HIV adoption rules ‘marred by discrimination’

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16 Jan 2019

An Australian HIV law expert says the process of adopting HIV-positive babies from overseas countries is marred by discrimination, and hopes this will change under new moves announced by the government.

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Alexandra Stratigos, a solicitor with the HIV/AIDS Legal Centre in Sydney, says the process faced by Australian couples hoping to adopt such babies is unnecessarily difficult.

“It’s necessary to have safeguards ensuring the protection of children. But I don’t think a child’s HIV status should be a barrier to their being adopted under the inter-country adoption program, which it currently is.”

Ms Stratigos estimates there are only a small number of couples in Australia who have adopted HIV-positive babies from overseas. Since 2009 the HIV/AIDS Legal Centre has assisted about five couples.

One of those couples, Mary and David Ferguson*, say the process is emotionally exhausting.

Both doctors, the Fergusons were living and working in China when they came across the tiny girl who would become their daughter.

The baby, whom they named Claire, was isolated and alone in a group home for orphans.

She had advanced HIV, and staff at the home were terrified of caring for her.

“There was a lot of fear among the staff,” Mary recalls, “rumours you could catch HIV through breathing.”

“We advocated to get Claire to the city where we were living and get treatments started, which we achieved.”

A short time later they fostered Claire into their home and her condition improved greatly. Only a year later the virus was undetectable, a remarkable turnaround that is common among children suffering the disease.

But when the couple decided they wanted to adopt Claire and move back to Australia with her and their two biological children, red tape sprung up in every direction.

Road blocks

Most inter-country adoptions in Australia come under the Hague Convention on Protection of Children and Co-operation in Respect of Inter-country Adoption.

Countries party to this convention include China, as well as India, Colombia, Sri Lanka and Taiwan.

Couples looking to adopt an HIV-positive child often fall under the convention’s “expatriate adoption” bracket, where expatriate Australians who have been living overseas for at least a year and want to adopt a child to bring into Australia.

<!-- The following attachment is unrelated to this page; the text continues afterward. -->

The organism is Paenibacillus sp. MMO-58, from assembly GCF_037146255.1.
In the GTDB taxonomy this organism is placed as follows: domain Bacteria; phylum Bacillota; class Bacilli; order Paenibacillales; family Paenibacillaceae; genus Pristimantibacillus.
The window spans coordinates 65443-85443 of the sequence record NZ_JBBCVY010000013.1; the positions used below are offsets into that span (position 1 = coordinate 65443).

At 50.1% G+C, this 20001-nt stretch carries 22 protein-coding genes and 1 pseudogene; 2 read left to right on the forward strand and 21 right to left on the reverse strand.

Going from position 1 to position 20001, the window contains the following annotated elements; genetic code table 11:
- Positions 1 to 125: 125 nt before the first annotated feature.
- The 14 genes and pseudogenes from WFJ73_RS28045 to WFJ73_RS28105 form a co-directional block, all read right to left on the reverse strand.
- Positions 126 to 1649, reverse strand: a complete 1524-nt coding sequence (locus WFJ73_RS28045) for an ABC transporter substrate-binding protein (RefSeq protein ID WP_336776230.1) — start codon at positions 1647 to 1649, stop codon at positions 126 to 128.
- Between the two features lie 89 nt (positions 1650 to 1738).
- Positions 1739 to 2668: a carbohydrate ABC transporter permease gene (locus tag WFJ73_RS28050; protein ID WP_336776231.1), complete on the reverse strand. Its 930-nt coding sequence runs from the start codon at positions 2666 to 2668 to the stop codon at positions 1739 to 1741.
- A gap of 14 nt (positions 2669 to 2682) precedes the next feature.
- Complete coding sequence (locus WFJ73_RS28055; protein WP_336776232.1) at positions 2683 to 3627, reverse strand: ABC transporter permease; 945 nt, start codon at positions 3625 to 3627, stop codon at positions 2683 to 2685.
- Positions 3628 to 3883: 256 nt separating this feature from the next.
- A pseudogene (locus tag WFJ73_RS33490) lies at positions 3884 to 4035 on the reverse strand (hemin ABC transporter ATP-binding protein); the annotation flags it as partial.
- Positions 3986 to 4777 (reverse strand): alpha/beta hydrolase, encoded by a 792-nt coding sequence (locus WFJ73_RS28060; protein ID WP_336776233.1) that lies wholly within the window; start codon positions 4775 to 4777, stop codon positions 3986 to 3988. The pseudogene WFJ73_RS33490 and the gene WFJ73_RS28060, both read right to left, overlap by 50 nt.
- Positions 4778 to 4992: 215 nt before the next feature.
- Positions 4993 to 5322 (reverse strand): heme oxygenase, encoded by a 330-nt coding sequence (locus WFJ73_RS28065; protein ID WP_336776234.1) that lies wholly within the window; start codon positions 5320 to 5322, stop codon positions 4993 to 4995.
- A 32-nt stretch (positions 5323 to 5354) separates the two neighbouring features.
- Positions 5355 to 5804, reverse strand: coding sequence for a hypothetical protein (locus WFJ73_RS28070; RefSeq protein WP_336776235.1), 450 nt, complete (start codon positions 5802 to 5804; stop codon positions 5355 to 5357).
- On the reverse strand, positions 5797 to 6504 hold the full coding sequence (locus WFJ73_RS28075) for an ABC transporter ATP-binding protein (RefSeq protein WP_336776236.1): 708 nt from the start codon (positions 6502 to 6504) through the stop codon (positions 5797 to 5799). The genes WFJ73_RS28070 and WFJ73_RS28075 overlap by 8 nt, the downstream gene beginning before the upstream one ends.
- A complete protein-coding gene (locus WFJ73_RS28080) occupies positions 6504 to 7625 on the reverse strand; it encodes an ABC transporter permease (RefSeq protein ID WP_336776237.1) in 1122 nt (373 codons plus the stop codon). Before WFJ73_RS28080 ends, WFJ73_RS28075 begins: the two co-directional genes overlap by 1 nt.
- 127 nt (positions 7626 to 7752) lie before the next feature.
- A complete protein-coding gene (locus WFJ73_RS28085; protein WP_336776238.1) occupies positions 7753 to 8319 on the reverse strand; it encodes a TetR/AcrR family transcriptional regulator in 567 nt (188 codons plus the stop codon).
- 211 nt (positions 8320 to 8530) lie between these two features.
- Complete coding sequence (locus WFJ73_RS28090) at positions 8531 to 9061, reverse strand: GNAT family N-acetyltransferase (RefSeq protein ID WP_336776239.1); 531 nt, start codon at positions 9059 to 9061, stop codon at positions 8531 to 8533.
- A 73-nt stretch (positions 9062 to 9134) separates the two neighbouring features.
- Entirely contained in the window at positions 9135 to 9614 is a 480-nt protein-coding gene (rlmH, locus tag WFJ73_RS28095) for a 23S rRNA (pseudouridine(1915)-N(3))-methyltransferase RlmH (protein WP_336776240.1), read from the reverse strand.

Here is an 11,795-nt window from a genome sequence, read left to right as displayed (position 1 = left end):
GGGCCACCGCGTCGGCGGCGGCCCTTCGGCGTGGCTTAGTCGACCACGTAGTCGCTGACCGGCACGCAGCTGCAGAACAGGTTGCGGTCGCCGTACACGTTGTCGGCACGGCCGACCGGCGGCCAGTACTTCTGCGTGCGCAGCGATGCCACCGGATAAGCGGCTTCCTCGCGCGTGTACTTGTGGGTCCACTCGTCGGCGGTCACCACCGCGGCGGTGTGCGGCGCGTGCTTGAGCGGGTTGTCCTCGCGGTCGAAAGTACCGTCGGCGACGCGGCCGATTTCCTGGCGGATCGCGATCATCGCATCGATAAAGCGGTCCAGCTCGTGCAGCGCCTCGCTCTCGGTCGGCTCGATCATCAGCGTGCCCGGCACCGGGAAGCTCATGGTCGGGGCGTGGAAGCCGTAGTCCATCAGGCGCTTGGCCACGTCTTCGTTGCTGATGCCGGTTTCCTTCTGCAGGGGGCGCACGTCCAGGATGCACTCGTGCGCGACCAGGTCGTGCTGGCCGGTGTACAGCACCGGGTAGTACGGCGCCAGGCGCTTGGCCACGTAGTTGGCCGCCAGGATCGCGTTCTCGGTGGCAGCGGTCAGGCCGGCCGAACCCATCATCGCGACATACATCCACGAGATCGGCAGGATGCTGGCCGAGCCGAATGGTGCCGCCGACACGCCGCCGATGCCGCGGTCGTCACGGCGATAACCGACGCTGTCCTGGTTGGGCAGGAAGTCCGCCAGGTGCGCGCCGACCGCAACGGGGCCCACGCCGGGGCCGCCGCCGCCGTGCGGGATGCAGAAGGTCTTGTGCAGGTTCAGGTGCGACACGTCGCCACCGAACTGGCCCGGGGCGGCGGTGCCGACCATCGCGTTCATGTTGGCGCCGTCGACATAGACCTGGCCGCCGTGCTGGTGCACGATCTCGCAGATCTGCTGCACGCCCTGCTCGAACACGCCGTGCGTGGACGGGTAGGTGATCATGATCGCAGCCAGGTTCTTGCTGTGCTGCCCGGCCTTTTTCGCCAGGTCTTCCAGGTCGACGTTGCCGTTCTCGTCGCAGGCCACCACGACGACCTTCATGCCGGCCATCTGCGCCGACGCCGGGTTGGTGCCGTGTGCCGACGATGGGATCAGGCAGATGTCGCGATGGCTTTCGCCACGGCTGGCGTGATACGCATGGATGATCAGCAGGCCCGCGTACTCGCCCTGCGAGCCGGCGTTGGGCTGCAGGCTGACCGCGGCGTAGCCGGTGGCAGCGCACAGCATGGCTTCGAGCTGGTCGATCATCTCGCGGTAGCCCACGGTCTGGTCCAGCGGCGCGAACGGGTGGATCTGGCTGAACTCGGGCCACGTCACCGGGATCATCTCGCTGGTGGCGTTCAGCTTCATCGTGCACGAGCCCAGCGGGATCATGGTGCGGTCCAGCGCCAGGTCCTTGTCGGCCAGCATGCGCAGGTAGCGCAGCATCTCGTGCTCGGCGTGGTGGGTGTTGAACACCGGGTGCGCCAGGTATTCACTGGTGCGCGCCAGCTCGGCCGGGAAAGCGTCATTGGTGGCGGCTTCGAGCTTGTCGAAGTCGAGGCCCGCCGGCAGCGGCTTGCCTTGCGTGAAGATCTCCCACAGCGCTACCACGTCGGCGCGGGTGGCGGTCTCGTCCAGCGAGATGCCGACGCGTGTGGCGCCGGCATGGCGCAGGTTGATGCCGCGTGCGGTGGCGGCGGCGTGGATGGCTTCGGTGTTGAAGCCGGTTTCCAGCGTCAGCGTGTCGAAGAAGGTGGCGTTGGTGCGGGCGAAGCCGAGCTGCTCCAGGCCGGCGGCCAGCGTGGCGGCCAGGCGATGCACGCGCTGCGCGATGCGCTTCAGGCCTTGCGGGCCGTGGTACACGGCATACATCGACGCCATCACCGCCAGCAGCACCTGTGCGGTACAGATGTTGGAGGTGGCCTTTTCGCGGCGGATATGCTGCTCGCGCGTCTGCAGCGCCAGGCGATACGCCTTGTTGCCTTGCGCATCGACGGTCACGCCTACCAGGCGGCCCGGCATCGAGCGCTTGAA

But the process is by no means simple.

Like all adopted children, HIV-positive babies are subject to health criteria set out in Australia’s Migration Regulations 1994.

The regulations stipulate that applicants must be not have a disease or condition which would result in an undue cost to the Australian community in terms of health care. Any cost over $40,000 for the life of the visa is considered significant – therefore, under the current frame work, any HIV positive applicant for a visa will fail the health criteria.

This provision can be waived but Ms Stratigos says the process is often “dragged out”, causing long delays in the adoption process.

When adopting Claire, the Fergusons found that Australia usually accepted only healthy children.

Organising the paperwork and approval of both the Chinese and Australian governments was lengthy, and the adoption took between 12 and 18 months to complete.

As well as a large financial cost, there was an immeasurable personal cost.

“We had a child who was part of our family and we were very attached to her and she was extremely attached to us,” Mary says. 

A desperate need

For the Fergusons, the experience highlighted a greater issue: how difficult it was to adopt children who were desperately in need of homes.

“There are many people who say, ‘I’d adopt if I could, but I can’t because the child has special needs’,” Mary says.

She puts the restrictions down to both Australia’s Medicare system and governmental reluctance to wear the costs of the children’s healthcare needs. She points out that in the United States – under a private healthcare insurance system – where inter-country adoption of HIV-positive babies is common.

Mary says that Claire, who’s now in primary school, faces many hurdles in her day-to-day life, and people are often fearful of what will happen if she falls or cuts herself and bleeds.

But the risks are low.

“We say, one, she has no virus that’s detectable from blood tests. And, two, worldwide there’s never been a case of HIV being contracted from someone interacting with a positive person in a normal family environment.”

It’s her hope that the Coalition government’s announcement will reform adoption law to make inter-country adoptions easier for Australians includes special needs children.

“The only way I can see Australian families adopting from China is if they accept special needs kids. There are not hundreds of healthy kids waiting for families.”

Claire is testament to the success of such adoptions.

“Her quality of life is fantastic,” Mary says. “She sees a specialist every three months and has a blood test, which she complains about. She does all the things a normal kid does.”

A spokesperson for the Department of Prime Minister and Cabinet told SBS in a statement: “The inter-departmental committee announced by the Prime Minister will examine a range of issues and will consider these in early 2014.”

No further details were provided.

*Some names and personal details have been changed for this story.

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